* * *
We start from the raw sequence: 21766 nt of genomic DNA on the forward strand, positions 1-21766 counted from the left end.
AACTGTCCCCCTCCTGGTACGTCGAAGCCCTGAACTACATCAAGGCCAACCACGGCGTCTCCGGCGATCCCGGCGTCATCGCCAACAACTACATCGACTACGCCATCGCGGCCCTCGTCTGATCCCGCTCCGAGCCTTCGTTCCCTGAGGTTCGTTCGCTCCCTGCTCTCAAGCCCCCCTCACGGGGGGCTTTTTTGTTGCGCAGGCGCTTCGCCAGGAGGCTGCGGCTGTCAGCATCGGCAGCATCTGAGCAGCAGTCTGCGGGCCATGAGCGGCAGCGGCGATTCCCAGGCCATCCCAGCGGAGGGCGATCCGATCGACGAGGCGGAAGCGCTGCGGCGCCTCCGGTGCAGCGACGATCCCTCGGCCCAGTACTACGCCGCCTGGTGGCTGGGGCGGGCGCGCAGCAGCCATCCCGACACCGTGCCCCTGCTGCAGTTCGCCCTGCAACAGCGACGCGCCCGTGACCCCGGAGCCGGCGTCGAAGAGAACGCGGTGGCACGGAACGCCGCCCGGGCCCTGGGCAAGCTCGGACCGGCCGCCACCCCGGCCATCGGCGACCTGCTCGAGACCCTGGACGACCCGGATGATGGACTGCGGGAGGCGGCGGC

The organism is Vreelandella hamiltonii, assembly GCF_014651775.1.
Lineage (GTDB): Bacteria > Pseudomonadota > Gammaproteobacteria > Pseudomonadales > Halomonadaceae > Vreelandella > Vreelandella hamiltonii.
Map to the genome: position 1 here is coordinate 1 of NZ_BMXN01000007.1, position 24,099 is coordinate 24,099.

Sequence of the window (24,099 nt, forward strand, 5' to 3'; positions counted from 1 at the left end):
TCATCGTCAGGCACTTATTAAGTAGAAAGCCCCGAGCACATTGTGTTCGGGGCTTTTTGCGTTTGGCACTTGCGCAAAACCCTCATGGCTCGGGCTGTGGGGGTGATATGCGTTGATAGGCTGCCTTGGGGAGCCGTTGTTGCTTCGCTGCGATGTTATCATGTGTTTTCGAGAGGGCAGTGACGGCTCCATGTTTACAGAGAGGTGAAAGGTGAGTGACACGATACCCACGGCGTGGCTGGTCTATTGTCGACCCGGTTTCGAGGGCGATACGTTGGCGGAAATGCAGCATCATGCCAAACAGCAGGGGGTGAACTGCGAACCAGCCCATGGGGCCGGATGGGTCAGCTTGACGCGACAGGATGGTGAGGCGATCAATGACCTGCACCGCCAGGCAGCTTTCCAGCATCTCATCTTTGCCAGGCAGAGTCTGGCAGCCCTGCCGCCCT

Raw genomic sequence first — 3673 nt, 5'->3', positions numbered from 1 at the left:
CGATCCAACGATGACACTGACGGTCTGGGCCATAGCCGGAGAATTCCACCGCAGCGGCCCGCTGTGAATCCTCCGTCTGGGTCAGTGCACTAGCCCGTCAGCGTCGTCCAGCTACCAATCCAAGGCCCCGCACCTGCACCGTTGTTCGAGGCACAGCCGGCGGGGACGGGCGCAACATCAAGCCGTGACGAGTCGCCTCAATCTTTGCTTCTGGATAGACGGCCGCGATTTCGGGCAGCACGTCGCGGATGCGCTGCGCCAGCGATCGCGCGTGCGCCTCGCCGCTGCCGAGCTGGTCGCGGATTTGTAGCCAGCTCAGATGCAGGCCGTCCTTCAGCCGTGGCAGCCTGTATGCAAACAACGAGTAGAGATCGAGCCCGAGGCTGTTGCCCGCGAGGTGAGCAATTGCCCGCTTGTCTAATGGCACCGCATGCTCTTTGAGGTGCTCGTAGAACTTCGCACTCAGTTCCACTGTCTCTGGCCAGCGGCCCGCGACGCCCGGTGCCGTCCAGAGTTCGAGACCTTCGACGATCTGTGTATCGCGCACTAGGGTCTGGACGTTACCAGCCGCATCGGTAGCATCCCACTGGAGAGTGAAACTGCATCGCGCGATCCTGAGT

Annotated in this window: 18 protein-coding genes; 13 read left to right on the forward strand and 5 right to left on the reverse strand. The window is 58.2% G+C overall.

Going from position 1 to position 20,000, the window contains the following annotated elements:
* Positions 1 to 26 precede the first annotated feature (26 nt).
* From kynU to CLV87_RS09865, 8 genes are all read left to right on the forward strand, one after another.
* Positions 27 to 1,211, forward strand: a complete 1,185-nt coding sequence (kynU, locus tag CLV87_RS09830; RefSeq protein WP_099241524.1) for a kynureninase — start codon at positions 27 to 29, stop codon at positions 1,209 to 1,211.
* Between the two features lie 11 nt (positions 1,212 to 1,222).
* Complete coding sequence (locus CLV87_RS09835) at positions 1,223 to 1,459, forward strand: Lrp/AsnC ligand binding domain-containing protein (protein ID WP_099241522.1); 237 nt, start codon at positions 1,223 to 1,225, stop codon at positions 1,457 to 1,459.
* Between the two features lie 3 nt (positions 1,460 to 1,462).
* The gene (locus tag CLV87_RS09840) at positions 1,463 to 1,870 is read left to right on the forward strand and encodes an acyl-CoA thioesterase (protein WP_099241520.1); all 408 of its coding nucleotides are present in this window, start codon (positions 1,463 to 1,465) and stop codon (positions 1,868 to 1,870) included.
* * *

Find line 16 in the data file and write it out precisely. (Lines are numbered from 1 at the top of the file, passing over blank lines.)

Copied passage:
* Complete coding sequence (locus CLV87_RS09835) at positions 1,223 to 1,459, forward strand: Lrp/AsnC ligand binding domain-containing protein (protein ID WP_099241522.1); 237 nt, start codon at positions 1,223 to 1,225, stop codon at positions 1,457 to 1,459.